In an auditorium with 200 high school students CIRM grantee connected with one who is now heading to UCLA to study stem cells

When part of your job is to reach out to the community, share information and perhaps get the people you connect with excited about what they hear, it can be difficult to point to tangible examples of success. One arrived in my email inbox last week.

Tommy Nguyen in front of an image of nerve stem cells

Tommy Nguyen in front of an image of nerve stem cells

Each year for Stem Cell Awareness Day in October we arrange for CIRM grantees and staff to go out to high schools and give guest lecture on stem cell science. Last year we reached more than 3,000 students. Probably no one reached more students than Julie Mangada of the Buck Institute for Research on Aging in Novato. She has talked to students at 15 schools in the past year. Another 21 classes have visited the Learning Center she manages at the Buck.

In a wonderful turn of events, Julie’s talk at Piner High School in Santa Rosa last October caused one student in the auditorium to completely change the trajectory of his upcoming college pursuits. He went on to become class valedictorian and in his commencement speech last month mentioned Julie’s talk and his plans to now attend the University of California, Los Angeles for biological engineering and stem cell science.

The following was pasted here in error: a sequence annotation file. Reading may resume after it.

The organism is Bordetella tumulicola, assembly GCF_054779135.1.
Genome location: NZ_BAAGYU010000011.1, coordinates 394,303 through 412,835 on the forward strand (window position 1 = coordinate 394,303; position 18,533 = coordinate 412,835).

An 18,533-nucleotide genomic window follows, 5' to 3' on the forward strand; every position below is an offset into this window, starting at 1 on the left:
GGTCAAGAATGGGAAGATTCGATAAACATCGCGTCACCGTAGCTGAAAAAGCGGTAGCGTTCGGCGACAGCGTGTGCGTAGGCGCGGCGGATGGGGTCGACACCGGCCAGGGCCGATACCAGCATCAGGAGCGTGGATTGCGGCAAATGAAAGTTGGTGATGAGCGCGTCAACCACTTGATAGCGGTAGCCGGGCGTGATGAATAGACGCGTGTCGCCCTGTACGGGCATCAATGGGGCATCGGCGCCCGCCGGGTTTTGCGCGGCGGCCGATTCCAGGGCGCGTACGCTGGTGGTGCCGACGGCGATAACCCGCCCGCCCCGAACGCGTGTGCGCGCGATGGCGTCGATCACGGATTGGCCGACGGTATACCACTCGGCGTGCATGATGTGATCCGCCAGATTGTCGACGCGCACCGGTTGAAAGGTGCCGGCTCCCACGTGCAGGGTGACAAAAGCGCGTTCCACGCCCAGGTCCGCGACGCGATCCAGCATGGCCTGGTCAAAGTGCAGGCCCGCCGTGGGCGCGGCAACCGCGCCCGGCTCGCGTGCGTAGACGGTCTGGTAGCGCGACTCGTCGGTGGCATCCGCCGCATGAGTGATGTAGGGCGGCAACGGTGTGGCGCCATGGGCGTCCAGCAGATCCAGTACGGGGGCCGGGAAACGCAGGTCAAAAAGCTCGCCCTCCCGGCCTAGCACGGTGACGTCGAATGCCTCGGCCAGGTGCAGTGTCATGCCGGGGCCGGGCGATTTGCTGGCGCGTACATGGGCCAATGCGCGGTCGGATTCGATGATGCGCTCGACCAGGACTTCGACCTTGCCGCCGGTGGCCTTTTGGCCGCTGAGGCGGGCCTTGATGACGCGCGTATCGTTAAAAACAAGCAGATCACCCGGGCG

Someone in the graduation crowd called the Buck Institute after the talk and asked if the student could have a private tour of the stem cell facilities there. That student, Tommy Nguyen, joined Julie at the Buck last week to walk through the many stem cell projects there, several funded by CIRM. In particular, he saw how embryonic stem cells were grown into nerve stem cells that were transplanted into the brains of an animal model of Parkinson’s Disease (in photos).

Julie Mangada shows Tommy where cells would be implanted for Parkinson's Disease.

Julie Mangada shows Tommy where cells would be implanted for Parkinson’s Disease.

We believe getting young people into the stem cell career pipeline early is essential. That is why I conceived and managed the development of a five-unit high school curriculum in 2009 that is freely available at our Stem Cell Education Portal.

This story about Tommy shows early outreach to students can work. And it is fun when a colleague in the field can write as Julie did in her email last week, “I love my job.”

She also conducts tours for the public at the Buck every Thursday from 10:30 to Noon. To reserve a spot, call (415)209-2245.

Don Gibbons

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